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This article is written by a student writer from the Her Campus at TAMU chapter.

Whether it be platonic or romantic, friendly or familial, everyone experiences and expresses affection differently. Personally, I dealt with eighteen months of a relationship with someone who showed affection most in a way I could hardly stomach, so I wanted to get my thoughts down about learning how it mattered to me.

The five types

Experts have defined five types of “love languages,” and only one of them is verbal, named “words of affirmation.” This type is characterized by encouragement, praise, or attentive listening. Considering the fact saying “I love you” seems to be how we most clearly show affection in society, this is often considered the most prevalent or obvious love language.

Another, and my personal favorite, is physical touch. I’ve found that when I become close enough with someone that I reach to tap their arm without thought, that is when I consider them a friend. I usually stop myself before I do so the first time and explain the situation, then ask them if they have any concerns about me showing them affection that way, as I understand it might make them uncomfortable. My family, too, is very physically affectionate. For example, I am so used to my mother kissing my forehead that I automatically duck my head when I go to hug her. My partner recently met some of my extended family, and may have received more hugs in half an hour than he usually gets in month.

The love language I least associate with is the giving and receiving of gifts, but I’ve come to realize there are two dialects of this language. My granny is the first: she gives gifts that are sweet and thoughtful, almost to an astonishing point. My mother likes to tell the story of her going to several stores one Christmas just to find the precise thing she wanted, because she knew it mattered to her. On the other hand – and this is the one I have much more trouble accepting – there was my first boyfriend, who bought anything I so much as looked at, even if I did not need it, or even actually wanted to own it. If I called something cool, he bought it for me, and it stressed me out, to the point I had to repeatedly tell him not to buy me things and felt something like dismay when he did it anyway.

Quality time, on the other hand, is much easier for me to handle. When I first looked into this topic a few years ago, it surprised me that this was listed as a love language at all. It becomes especially important to those who don’t have a lot of free time to offer, but I was confused by the reverse. It seemed so obvious, so classic, that I couldn’t imagine someone not showing affection this way. Seeing a movie, chatting in a coffee shop, just quietly sitting together and reading; it seemed like the entire idea of a date, or even just visiting family, and I was baffled by the idea that someone might not consider that part of their love language medley. I must admit, I am curious; what does a relationship, romantic or otherwise, look like without the enjoyment of time spent together?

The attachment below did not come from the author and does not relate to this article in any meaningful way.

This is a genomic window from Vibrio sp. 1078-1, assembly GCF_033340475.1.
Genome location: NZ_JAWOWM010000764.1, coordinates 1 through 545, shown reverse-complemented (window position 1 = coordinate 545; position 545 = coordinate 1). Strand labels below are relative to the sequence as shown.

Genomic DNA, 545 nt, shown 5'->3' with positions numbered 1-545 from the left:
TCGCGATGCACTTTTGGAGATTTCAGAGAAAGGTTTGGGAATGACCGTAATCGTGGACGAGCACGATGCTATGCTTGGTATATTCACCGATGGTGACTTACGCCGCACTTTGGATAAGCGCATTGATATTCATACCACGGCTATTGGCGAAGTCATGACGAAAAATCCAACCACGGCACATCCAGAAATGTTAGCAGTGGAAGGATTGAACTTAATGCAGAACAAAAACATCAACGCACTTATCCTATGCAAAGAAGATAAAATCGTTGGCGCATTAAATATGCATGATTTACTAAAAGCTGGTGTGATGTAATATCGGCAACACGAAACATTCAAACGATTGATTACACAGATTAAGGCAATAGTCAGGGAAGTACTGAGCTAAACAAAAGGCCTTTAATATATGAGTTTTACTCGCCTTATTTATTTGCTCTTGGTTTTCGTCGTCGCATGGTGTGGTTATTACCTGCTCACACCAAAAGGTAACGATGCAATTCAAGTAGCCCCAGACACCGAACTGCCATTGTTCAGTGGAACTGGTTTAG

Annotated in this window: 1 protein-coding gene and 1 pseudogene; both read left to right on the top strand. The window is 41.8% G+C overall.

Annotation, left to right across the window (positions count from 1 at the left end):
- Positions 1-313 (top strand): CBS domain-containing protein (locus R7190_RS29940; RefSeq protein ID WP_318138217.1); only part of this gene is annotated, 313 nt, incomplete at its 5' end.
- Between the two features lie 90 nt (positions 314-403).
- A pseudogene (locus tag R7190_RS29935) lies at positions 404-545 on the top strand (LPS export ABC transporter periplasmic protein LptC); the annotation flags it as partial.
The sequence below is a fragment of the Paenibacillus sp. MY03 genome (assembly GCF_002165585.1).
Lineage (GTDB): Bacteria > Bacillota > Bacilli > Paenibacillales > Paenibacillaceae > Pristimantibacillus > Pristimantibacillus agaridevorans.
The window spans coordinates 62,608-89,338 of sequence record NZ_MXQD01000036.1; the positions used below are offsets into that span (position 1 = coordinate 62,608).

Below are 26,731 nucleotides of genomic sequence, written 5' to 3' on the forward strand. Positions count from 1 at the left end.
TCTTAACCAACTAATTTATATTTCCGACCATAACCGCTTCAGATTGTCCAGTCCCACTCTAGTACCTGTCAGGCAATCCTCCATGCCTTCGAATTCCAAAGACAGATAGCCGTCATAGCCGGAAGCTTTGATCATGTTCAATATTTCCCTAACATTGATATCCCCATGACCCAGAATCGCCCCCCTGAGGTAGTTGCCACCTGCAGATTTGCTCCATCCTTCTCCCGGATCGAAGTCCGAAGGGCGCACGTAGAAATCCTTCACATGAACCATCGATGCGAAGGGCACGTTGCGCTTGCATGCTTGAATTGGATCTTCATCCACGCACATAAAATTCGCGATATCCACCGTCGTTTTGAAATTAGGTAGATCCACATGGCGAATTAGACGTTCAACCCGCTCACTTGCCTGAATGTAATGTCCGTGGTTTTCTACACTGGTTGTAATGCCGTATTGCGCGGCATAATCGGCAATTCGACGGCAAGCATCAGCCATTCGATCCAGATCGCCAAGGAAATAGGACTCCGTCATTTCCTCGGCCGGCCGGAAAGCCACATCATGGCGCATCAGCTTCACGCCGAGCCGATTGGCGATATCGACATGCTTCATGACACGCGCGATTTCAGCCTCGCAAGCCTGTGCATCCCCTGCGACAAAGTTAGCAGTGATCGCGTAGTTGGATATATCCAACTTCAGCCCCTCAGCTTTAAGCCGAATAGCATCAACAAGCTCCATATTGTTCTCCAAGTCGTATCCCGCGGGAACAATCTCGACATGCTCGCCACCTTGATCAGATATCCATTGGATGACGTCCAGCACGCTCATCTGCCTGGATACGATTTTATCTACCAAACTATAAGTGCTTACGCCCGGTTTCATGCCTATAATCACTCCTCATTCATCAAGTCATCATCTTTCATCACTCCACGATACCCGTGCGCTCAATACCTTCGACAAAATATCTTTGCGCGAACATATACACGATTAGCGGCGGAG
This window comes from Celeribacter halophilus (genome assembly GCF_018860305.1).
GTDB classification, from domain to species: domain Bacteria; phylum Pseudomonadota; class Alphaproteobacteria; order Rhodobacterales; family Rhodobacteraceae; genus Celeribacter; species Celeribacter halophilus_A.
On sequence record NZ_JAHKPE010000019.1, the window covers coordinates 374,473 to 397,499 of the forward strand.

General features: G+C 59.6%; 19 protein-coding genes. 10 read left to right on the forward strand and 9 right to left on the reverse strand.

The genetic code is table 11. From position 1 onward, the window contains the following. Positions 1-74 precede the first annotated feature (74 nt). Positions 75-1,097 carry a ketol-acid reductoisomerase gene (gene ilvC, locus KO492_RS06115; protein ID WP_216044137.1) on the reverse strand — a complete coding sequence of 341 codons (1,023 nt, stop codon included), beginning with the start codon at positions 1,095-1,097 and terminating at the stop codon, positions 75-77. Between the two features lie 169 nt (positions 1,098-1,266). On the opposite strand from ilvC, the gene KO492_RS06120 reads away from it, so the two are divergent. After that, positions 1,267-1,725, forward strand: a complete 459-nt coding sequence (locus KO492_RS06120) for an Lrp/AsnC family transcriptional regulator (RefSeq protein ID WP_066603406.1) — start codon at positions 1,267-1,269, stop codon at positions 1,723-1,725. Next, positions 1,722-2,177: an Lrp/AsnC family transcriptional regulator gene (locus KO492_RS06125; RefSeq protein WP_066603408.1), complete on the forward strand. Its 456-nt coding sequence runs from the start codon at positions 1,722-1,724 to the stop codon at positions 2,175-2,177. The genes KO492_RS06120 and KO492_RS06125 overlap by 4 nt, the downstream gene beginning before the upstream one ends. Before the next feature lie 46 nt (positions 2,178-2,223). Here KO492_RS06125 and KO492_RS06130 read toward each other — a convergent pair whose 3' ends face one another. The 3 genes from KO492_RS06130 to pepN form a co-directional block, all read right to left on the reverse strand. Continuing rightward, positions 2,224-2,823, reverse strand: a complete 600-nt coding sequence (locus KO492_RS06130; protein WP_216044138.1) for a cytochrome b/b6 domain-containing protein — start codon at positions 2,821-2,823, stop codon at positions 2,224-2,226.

Last, and the one that took me several hosted game nights to realize was one of mine, is acts of service. For me, this has mainly manifested as cooking and baking for those I care about. I brought a crepe cake to a student organization’s holiday potluck, I baked both a gluten-free and a vegan black forest gateau Swiss roll for my cousin and brother, and I plan on baking batches of sticky buns for my family this Christmas. Doing favors for people, hosting activities, and even giving them paintings I made all fall under this category for me.

Listening to Myself

As I hopefully made clear, you do not need to only have one love language. I tend to consider my preference for all of them on a spectrum, from my favorite to my least favorite, and yet I do still enjoy parts of what I consider my lowest preference. I’m not inherently against receiving gifts, hence the mention of the two dialects. It’s only a matter of figuring out what fits you best, what pieces you have more trouble with, and communicating that to those around you. It took me a couple tries, but I’m now about to celebrate my third anniversary with my partner, so I think I’ve mostly figured myself out.

Affection is not a purely romantic endeavor, and I tried to make that clear, as well. The way you show affection with family may be different from how you show it with friends, and all that may differ from affection with a partner. I struggled with trying to date someone entirely different from me, so I’ll not try and preach how to do that, but I hope my experience with this makes it a little more clear for everyone else.

I am an Environmental Crop and Soil Sciences major at Texas A&M. I’ve been inducted as a member of the National Society of Leadership and Success, the American Society of Agronomy, and the Students of Agronomy, Soil, and Environmental Sciences, and I hold an officer position in the Texas A&M Agronomy Society. For much of my life, I've been a creative writer, both in the sense of poetry and short stories. I keep up-to-date on news, both local and abroad, and highly enjoy discussions about it. I joined Her Campus at TAMU in Spring, 2022, and am thrilled to be back!